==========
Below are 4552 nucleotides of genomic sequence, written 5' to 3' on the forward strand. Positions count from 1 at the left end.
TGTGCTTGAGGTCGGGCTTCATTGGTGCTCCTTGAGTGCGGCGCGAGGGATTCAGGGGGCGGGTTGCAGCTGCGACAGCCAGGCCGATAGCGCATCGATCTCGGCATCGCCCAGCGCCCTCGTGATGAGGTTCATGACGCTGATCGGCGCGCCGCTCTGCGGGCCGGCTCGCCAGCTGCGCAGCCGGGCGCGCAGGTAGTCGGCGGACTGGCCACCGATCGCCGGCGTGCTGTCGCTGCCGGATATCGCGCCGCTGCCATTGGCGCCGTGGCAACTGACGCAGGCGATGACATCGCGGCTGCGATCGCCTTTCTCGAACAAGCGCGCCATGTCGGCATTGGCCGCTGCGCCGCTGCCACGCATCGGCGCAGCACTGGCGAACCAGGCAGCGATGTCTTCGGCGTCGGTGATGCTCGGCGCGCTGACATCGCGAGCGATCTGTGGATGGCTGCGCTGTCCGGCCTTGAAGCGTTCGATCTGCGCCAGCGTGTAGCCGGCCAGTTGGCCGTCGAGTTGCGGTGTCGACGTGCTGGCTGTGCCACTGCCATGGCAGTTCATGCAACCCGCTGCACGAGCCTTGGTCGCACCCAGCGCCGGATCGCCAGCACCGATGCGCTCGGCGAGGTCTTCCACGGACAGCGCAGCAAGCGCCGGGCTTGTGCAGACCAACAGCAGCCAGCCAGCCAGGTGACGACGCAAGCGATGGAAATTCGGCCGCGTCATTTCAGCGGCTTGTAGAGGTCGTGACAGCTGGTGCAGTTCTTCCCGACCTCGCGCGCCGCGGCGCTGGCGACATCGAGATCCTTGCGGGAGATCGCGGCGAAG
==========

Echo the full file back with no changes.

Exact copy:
Below are 4552 nucleotides of genomic sequence, written 5' to 3' on the forward strand. Positions count from 1 at the left end.
TGTGCTTGAGGTCGGGCTTCATTGGTGCTCCTTGAGTGCGGCGCGAGGGATTCAGGGGGCGGGTTGCAGCTGCGACAGCCAGGCCGATAGCGCATCGATCTCGGCATCGCCCAGCGCCCTCGTGATGAGGTTCATGACGCTGATCGGCGCGCCGCTCTGCGGGCCGGCTCGCCAGCTGCGCAGCCGGGCGCGCAGGTAGTCGGCGGACTGGCCACCGATCGCCGGCGTGCTGTCGCTGCCGGATATCGCGCCGCTGCCATTGGCGCCGTGGCAACTGACGCAGGCGATGACATCGCGGCTGCGATCGCCTTTCTCGAACAAGCGCGCCATGTCGGCATTGGCCGCTGCGCCGCTGCCACGCATCGGCGCAGCACTGGCGAACCAGGCAGCGATGTCTTCGGCGTCGGTGATGCTCGGCGCGCTGACATCGCGAGCGATCTGTGGATGGCTGCGCTGTCCGGCCTTGAAGCGTTCGATCTGCGCCAGCGTGTAGCCGGCCAGTTGGCCGTCGAGTTGCGGTGTCGACGTGCTGGCTGTGCCACTGCCATGGCAGTTCATGCAACCCGCTGCACGAGCCTTGGTCGCACCCAGCGCCGGATCGCCAGCACCGATGCGCTCGGCGAGGTCTTCCACGGACAGCGCAGCAAGCGCCGGGCTTGTGCAGACCAACAGCAGCCAGCCAGCCAGGTGACGACGCAAGCGATGGAAATTCGGCCGCGTCATTTCAGCGGCTTGTAGAGGTCGTGACAGCTGGTGCAGTTCTTCCCGACCTCGCGCGCCGCGGCGCTGGCGACATCGAGATCCTTGCGGGAGATCGCGGCGAAG